In the 2020 DevOps Trends Survey by Atlassian & CITE Research report, we also saw that DevOps practitioners (62 percent against 49 percent decision-makers) find it difficult to measure the impact of DevOps progress and success. It is not the decision but the execution which is, apparently, manifesting into on-ground problems when DevOps starts rolling.  Decision-maker employees have been found to be more likely to expect a positive impact from DevOps (75 percent compared to only 60 percent of practitioners). Wrong and insufficient tools have been looked upon as a key barrier in DevOps implementation (24 percent) and lack of a clear plan (12 percent) has also surfaced as a roadblock here. 

What really catches one’s eyes though is this insight – organizations are statistically less likely since 2018 to be measuring customer satisfaction on new releases now. That cannot be the way to hide one’s head in the sand. There are more ways than playing Ostrich to fix DevOps before it’s too late.

Tools – What it all ultimately boils down to

Too many tools. Fragile tools. Fragmented tools. No matter how what we call it, the underlying problem cannot be wished away. Tools define both good and bad DevOps, depending on how well an enterprise chooses and deploys them.

Tool fatigue can end up ruining the most solid DevOps environments. If the teams have to spend too much time to understand, connect, and apply a huge pile of tools, it ends up defeating the promise of speed and ease DevOps stands for. To that end, the feedback systems should be instant and available at the right spots to ensure that DevOps delivers fully.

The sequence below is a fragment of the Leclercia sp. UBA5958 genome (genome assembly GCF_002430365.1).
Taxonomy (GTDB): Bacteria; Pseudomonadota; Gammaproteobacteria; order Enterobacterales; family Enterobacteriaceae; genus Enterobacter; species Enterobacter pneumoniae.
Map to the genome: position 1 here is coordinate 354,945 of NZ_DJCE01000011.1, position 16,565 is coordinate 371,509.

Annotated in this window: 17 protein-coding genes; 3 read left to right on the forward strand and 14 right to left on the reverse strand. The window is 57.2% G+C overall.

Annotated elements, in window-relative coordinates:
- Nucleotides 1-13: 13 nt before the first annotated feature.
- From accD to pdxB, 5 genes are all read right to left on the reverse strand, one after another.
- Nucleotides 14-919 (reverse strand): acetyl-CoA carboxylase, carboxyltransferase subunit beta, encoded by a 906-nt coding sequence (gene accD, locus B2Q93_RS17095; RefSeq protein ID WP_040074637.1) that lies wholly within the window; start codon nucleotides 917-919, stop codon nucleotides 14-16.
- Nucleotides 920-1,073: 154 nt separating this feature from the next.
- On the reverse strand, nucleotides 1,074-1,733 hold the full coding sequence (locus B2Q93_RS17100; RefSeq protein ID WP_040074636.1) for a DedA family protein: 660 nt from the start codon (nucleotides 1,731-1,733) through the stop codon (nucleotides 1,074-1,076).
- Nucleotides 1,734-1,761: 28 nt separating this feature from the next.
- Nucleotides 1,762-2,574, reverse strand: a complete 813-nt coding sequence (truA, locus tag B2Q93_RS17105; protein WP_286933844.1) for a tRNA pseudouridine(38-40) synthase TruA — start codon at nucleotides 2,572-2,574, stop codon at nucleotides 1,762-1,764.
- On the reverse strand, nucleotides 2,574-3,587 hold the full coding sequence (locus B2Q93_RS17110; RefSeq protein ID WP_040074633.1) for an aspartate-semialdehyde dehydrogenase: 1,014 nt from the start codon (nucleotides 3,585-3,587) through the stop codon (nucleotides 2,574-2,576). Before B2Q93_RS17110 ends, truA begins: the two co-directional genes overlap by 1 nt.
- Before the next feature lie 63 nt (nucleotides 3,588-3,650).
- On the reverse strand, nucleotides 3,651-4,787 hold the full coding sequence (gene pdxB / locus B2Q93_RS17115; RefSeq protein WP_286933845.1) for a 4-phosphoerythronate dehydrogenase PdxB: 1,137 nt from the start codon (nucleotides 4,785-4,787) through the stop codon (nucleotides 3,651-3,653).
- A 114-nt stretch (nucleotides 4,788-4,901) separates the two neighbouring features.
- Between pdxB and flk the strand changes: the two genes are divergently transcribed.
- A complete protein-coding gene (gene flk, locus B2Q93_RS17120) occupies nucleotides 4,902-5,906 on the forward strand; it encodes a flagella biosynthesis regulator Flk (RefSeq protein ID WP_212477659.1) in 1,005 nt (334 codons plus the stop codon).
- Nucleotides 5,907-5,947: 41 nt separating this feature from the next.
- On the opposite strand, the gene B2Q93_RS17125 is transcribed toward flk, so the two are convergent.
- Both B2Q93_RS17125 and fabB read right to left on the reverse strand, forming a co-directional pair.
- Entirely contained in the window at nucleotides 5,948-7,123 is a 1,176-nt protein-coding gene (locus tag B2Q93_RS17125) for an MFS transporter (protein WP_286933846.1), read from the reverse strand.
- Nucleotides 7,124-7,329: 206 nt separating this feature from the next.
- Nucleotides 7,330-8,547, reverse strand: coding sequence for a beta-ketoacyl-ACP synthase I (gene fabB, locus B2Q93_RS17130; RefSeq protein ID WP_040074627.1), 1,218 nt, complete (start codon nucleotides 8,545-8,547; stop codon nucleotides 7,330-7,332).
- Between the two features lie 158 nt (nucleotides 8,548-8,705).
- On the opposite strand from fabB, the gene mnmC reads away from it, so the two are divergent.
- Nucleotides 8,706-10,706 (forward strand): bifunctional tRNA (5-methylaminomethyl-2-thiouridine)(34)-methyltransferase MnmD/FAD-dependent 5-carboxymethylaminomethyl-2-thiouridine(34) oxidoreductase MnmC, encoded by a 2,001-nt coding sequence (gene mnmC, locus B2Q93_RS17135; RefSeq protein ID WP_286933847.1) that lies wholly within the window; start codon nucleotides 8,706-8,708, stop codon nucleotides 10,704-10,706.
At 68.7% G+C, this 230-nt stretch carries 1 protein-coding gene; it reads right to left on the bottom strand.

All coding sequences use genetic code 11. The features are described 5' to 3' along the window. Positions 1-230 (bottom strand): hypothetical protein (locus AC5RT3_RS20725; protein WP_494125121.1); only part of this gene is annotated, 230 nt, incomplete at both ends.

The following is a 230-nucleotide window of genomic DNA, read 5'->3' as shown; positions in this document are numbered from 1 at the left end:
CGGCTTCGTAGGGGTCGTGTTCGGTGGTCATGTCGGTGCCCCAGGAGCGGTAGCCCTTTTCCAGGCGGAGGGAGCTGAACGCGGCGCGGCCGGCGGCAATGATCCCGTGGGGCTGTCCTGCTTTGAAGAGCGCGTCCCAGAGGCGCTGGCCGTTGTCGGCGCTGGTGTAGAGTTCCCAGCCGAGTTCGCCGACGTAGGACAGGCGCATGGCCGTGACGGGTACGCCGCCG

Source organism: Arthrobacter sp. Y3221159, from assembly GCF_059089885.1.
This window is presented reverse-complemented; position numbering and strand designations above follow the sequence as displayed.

Hence, it is important to:

  • Choose tools with high code maintainability, good configuration and integration ease, scalability, along with readiness for cloud, containers, and AIOps
  • Stress on tools that enable early diagnosis of errors and are easy on other areas too – such as upgrades, self-service, testing, compile time, costs, CI-CD, automation, container orchestration
  • Focus on versatility – Tools with a wide range of plug-ins and pre-built features can deliver better results 
  • Go for low-intensity, automated, data-driven and business-impact testing at the right places